Softball, more on the women’s side though, is one sport where the Philippines has competed at the world level with flying colors. That is if we use the past. In the late 60s to early 70s, our men’s and women’s teams were at their best. The Blu Girls finished even third behind Japan and the United States in the world softball championship, hosted by Japan in Osaka.
Two years later, we hosted the event in Marikina and the Blu Girls reached the Final 4 anew but ended up 4th only.
At the Asian level, both our teams were in the Top 4 standings then. Presently, we are 4th with Japan, China, and Chinese Taipei ahead of us in the women’s side.
At the regional level, the Blu Girls are untouchable and have reigned supreme at the SEA Games for the last 10 stagings, though the Blu Boys were shocked by Singapore in the finals in 2019 in Clark, Pampanga.
And prior to the pandemic, we were already ranked 11th, but due to our absence in international competitions the past two years, we have skidded down to 13th place from being just a slot away in the Top 10. The Blu Boys actually moved up to 17th place from 20th, but overall, the focus has been more on the Blu Girls.
I know for a fact, too, that some of our national players, both women’s and men’s, have been imported in the recent past by other Southeast Asian countries, Brunei in particular.
I had a long video chat with women’s team head coach Randy Dizer and he filled me in with a lot of things about local softball.
They have finished the national tryouts late last year and formed a training pool consisting of 12 veterans and 12 young players, who are also in the U-19 team, but there is a chance that it will change, admitting that the team has lost a lot of its veteran players.
Among the veterans retained are pitcher Royevel Palma, now with the University of Sto. Tomas, together with teammates Ann Antolihao and CJ Roa, and Adamson’s MJ Maguad and Ezra Jalandoni. Junior players on the senior team include Katrina Dichon from Smokey Mountain.
The Amateur Softball Association of the Philippines plans to have two tryouts in San Francisco and Los Angeles for Fil-Ams, who can be tapped if ever, but with a big IF for Randy.
He says our local players are at par with others as far as skills are concerned, but that they need to have better facilities here and more international exposure to improve further.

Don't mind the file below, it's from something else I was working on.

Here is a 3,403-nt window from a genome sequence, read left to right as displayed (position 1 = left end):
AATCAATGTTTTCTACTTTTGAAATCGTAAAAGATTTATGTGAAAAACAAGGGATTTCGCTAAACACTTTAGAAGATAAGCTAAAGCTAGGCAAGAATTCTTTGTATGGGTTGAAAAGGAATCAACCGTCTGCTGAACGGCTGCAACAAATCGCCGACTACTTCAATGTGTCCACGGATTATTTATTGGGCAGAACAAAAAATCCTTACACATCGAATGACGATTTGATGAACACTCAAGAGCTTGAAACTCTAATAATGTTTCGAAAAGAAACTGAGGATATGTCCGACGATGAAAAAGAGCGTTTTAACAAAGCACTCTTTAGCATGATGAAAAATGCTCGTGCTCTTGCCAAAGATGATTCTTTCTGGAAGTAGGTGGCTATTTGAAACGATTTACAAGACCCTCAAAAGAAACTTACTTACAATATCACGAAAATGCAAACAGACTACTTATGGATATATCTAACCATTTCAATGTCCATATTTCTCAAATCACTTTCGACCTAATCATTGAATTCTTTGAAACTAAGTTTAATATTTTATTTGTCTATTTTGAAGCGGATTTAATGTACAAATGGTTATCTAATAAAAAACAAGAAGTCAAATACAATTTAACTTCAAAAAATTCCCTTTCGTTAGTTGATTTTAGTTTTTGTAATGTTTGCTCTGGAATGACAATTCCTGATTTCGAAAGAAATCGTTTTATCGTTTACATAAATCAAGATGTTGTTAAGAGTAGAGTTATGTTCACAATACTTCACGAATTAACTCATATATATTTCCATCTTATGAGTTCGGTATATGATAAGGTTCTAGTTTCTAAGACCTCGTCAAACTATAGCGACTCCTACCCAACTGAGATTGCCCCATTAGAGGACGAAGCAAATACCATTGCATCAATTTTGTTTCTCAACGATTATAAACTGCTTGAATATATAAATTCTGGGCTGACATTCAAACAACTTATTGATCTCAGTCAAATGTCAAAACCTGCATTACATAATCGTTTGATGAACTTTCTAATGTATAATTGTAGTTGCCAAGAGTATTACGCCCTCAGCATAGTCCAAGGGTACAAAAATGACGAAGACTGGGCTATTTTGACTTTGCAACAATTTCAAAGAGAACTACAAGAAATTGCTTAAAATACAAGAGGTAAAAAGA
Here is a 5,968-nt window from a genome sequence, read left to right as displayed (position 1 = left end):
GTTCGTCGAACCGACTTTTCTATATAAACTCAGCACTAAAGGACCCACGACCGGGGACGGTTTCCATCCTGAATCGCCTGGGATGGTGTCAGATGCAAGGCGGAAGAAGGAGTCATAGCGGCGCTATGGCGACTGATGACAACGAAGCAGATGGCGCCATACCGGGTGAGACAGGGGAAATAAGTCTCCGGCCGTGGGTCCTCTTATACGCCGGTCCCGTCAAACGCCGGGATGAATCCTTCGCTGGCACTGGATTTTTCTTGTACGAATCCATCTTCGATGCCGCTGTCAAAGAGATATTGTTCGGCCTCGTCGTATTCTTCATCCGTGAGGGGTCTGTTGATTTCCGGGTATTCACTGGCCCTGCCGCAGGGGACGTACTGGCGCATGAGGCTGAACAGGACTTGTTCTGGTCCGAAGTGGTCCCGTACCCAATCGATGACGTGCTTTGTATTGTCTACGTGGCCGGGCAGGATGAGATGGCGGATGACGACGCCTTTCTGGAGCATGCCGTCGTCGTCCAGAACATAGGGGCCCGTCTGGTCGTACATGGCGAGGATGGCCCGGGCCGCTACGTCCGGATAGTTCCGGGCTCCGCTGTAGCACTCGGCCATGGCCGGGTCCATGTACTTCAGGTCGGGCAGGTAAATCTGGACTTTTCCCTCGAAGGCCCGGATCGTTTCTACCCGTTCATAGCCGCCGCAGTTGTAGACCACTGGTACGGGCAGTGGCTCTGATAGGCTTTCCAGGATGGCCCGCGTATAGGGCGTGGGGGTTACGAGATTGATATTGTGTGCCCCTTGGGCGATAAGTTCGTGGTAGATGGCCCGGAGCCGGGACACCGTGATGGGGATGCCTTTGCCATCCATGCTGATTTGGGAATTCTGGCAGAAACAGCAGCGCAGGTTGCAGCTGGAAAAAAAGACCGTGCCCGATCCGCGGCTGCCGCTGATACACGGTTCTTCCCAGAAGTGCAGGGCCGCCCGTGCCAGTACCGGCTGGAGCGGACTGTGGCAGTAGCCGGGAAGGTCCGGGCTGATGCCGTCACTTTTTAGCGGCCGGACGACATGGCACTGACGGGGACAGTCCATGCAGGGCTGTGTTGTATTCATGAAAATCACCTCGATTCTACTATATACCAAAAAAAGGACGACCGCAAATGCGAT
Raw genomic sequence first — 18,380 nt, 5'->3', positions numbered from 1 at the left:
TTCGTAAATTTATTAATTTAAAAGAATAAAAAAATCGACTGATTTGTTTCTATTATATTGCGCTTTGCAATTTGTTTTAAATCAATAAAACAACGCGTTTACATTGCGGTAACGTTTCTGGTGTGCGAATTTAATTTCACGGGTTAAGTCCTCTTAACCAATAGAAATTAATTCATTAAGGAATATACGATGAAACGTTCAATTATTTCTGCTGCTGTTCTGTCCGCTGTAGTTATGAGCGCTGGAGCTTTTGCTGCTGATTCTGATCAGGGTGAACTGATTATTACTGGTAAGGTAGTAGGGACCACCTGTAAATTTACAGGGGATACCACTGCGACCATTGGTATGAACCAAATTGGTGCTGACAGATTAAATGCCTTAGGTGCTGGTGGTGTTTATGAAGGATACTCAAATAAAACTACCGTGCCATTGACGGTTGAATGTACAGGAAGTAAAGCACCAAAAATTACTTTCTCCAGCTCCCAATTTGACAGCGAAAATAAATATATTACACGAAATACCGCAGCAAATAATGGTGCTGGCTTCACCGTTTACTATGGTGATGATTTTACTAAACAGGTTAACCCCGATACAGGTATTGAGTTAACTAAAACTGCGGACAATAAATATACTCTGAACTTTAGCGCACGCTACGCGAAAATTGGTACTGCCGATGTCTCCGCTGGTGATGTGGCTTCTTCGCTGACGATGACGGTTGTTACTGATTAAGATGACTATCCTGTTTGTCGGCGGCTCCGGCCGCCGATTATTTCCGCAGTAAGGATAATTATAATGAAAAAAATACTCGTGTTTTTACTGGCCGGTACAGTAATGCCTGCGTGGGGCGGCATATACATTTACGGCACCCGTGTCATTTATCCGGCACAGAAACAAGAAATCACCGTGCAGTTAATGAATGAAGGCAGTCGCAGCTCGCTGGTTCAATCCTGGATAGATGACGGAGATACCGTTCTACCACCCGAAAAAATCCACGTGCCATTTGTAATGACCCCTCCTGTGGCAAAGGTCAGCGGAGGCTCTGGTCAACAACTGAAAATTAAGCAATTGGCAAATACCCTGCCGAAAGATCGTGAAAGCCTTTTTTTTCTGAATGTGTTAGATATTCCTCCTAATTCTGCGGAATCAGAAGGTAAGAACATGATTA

And that is why he said Fil-Ams to be tapped for the team should be doubly better than his homegrown talents. Otherwise, why get players who will just be at par with them, and he sure does have a point.
With an eye on the coming Asian Games in Hangzhou in China later this year, the plan is to bring the team for training and join actual tournaments again in Canada and the United States, then proceed directly to China.
Of course, this is dependent on actual conditions then. Right now, he says the team, even as it continues online training on its own, is missing the most important factor in training — they cannot do field practices.
But Randy has booked the Sto. Nino softball field in Marikina starting on February 1 and will resume field practice given the go-signal by the government.
I asked Randy where softball would be now had it not been for the worldwide pandemic. He said with certainty that the women’s squad should be in the Top 10 teams in the world already. For the men’s side, a few more years to reach the Top 10 level.
He shared that ASAPHIL president Jean Henri Lhuillier was very disappointed with the Blu Boys’ performance in the 2019 SEA Games, finishing only as runner-up.
Randy added it was avoidable had the team seen and read the signals properly prior to the SEA Games, Singapore beat them already, and in the SEAG, the well-prepared Singaporeans did not field its A-Team, we should have scouted them better he says.
As a result, the men’s team coaching staff is now headed by Apol Rosales, one of the best players the country has produced. He was a regular import of other South East Asian teams in his heydays, just to show how good he was then.
How both the Blu Boys and the Blu Girls perform in the Asian Games in China will determine the future plans for the team. It is good that it is Jean Henri who heads ASAPHIL as the guy spends his own money for softball.
I wish them good luck, the same way I wish this COVID-19 pandemic to end, so we can resume our normal lives, and sports goes back to normal, too.